1 teaspoon cinnamon
1- 2  teaspoon of mixed spice, on taste

6 oz low fat cream cheese
grated lemon zest
2 tablespoons caster sugar
desiccated coconut to taste

In a bowl, whisk the eggs and sugar, until thick and creamy then whisk in the oil. Fold in the remaining ingredients. Mix well, then tip into the prepared tin. Being a saddo, as you all know, I weigh them, so each tin will hold just under 2lbs.

Bake in your moderate oven for about 30-35 mins, cool on a rack.

While it is cooling make the yummy topping, placing all the ingredients in a bowl and mix well.

When cold, cut each sponge in half and spread with a quarter of the filling, put it back together again, then another quarter in the centre of the cake. You now have four quarters of cake, each section filled. Place the remaining topping on the top and sprinkle over a little more coconut or flaked coconut. A tad more lemon zest as well if you wish, or like me some chopped walnuts. 

Note: I swapped my Kenwood for a KitchenAid a few years ago and when I sold it, I got as much for it as the original cost. But, if you are thinking of buying a mixer, I cannot but help recommend the KitchenAid, it is absolutely brilliant.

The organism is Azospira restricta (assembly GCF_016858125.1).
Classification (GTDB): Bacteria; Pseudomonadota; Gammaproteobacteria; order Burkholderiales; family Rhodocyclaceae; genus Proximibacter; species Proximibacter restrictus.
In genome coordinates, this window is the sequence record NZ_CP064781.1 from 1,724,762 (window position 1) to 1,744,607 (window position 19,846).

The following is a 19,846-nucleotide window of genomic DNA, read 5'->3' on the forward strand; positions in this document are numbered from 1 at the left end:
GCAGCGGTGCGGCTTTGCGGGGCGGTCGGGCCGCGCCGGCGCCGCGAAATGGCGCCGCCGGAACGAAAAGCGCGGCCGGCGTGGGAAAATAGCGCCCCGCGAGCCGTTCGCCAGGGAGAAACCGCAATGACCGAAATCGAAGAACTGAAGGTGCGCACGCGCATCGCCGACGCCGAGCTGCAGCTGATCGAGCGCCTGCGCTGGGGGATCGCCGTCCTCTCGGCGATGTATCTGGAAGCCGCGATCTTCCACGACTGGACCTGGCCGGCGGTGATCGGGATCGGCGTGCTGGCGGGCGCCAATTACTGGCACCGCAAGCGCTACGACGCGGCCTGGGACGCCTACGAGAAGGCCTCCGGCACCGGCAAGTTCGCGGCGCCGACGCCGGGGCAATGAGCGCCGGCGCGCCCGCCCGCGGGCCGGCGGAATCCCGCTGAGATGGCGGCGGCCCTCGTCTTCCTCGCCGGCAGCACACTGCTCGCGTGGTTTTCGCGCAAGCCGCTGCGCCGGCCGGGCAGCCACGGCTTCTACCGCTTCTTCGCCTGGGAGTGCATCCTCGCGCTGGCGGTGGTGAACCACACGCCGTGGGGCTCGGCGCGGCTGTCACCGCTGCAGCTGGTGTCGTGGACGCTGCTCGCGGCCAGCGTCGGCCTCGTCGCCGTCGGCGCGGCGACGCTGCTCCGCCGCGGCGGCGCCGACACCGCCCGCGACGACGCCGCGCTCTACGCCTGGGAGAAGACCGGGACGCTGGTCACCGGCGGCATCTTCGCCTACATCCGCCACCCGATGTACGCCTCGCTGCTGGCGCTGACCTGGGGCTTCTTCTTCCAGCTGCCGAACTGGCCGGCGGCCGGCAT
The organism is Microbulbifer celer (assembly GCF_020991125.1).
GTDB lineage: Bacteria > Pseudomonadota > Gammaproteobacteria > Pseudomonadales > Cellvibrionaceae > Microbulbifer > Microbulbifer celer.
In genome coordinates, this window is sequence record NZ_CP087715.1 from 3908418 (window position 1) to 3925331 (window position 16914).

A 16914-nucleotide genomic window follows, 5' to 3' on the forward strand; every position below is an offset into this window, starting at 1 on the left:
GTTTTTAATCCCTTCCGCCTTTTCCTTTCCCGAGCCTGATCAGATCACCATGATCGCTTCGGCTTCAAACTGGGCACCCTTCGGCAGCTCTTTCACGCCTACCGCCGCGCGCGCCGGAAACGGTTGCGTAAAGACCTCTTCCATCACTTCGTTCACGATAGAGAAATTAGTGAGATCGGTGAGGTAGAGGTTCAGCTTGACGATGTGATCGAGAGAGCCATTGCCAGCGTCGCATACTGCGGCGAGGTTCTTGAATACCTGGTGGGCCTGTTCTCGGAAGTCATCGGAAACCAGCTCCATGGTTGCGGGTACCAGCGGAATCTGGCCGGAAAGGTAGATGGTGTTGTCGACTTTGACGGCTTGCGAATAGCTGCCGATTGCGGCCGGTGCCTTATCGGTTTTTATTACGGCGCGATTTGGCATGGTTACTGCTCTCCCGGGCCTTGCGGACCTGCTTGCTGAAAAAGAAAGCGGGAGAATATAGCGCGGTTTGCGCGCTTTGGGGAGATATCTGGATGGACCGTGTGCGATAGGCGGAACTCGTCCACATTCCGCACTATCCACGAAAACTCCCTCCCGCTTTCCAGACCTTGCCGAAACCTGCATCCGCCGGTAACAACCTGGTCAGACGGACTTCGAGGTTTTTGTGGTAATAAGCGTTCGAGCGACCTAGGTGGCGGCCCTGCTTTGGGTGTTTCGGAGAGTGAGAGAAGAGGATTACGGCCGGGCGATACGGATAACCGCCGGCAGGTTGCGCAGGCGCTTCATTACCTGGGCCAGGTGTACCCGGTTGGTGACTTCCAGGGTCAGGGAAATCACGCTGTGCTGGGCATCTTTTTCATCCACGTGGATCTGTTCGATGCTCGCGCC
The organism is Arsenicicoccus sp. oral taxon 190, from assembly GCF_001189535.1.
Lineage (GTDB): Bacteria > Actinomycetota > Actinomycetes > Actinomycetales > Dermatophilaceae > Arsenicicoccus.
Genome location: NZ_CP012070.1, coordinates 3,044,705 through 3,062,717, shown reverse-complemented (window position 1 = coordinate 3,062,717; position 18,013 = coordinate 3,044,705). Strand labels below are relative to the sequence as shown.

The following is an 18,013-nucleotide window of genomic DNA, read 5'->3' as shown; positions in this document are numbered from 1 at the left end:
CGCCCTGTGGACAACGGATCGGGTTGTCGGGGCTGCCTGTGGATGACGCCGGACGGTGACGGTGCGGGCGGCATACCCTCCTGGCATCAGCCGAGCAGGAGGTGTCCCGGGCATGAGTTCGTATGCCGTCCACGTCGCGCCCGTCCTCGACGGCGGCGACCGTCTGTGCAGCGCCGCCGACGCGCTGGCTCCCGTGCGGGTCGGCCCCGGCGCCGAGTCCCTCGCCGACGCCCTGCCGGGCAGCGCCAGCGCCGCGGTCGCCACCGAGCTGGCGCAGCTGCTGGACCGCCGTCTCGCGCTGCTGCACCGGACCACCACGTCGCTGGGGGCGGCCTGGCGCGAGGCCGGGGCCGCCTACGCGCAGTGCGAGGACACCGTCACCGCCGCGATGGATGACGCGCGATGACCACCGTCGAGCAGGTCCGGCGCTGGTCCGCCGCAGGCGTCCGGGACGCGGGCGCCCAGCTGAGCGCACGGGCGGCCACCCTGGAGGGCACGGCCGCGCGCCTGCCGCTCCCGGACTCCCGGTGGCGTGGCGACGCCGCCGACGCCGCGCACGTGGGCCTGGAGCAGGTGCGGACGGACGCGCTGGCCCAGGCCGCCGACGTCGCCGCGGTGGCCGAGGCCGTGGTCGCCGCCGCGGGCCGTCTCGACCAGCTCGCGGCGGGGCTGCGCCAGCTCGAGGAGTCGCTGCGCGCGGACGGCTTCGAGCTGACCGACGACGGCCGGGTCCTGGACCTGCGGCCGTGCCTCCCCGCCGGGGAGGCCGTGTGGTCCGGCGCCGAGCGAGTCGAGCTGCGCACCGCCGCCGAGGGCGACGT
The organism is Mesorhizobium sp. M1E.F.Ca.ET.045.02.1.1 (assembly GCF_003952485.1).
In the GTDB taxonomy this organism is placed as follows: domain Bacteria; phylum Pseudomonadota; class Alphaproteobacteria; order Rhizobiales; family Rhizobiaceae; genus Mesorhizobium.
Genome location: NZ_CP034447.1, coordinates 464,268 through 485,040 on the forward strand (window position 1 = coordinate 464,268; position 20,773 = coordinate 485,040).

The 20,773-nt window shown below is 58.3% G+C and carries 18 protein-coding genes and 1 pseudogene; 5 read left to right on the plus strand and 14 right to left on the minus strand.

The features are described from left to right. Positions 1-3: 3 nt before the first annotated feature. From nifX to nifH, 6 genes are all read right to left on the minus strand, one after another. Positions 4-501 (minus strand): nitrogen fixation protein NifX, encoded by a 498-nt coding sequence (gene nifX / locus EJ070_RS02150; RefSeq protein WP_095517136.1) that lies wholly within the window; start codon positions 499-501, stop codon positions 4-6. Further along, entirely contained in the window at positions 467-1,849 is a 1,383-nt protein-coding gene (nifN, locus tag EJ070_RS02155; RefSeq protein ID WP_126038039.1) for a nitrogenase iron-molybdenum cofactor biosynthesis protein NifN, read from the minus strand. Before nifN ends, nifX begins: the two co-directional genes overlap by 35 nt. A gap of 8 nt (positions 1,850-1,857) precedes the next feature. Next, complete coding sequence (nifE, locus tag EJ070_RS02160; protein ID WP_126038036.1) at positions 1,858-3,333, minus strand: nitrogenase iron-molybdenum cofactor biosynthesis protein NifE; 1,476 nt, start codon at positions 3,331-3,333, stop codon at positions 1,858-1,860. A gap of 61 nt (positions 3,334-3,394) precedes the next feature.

Sunday, 16 July 2017


Yet another lovely old recipe I have found, and as so often happened in those days, the base was from a left over roast. It suggests using ham or bacon from the end of a hock or gammon. I love roast gammon, but do not have it that often, but had to buy one to roast, so I could make these with the leftovers! Gammon can be salty, so only season with pepper.

The quantity below makes 8 x 4 oz cakes.

Basic white sauce:
Large knob butter, melted, in a small saucepan.  2 heaped teaspoons plain flour, 10 fl oz whole milk. Seasoning. [+ dry mustard powder]. Quickly add the flour to the melted butter then whisk in the milk, over a medium heat. Keep whisking until smooth and bubbly. Season as you wish [but no salt]. I like to use mustard too, when adding the flour.

½ lb boiled bacon [or ham]
6 hard boiled eggs, cooled in cold water, then shelled
6 tablespoons breadcrumbs from a stale loaf [you can buy them]
½ pint white sauce
2 dessert spoons catsup [ketchup]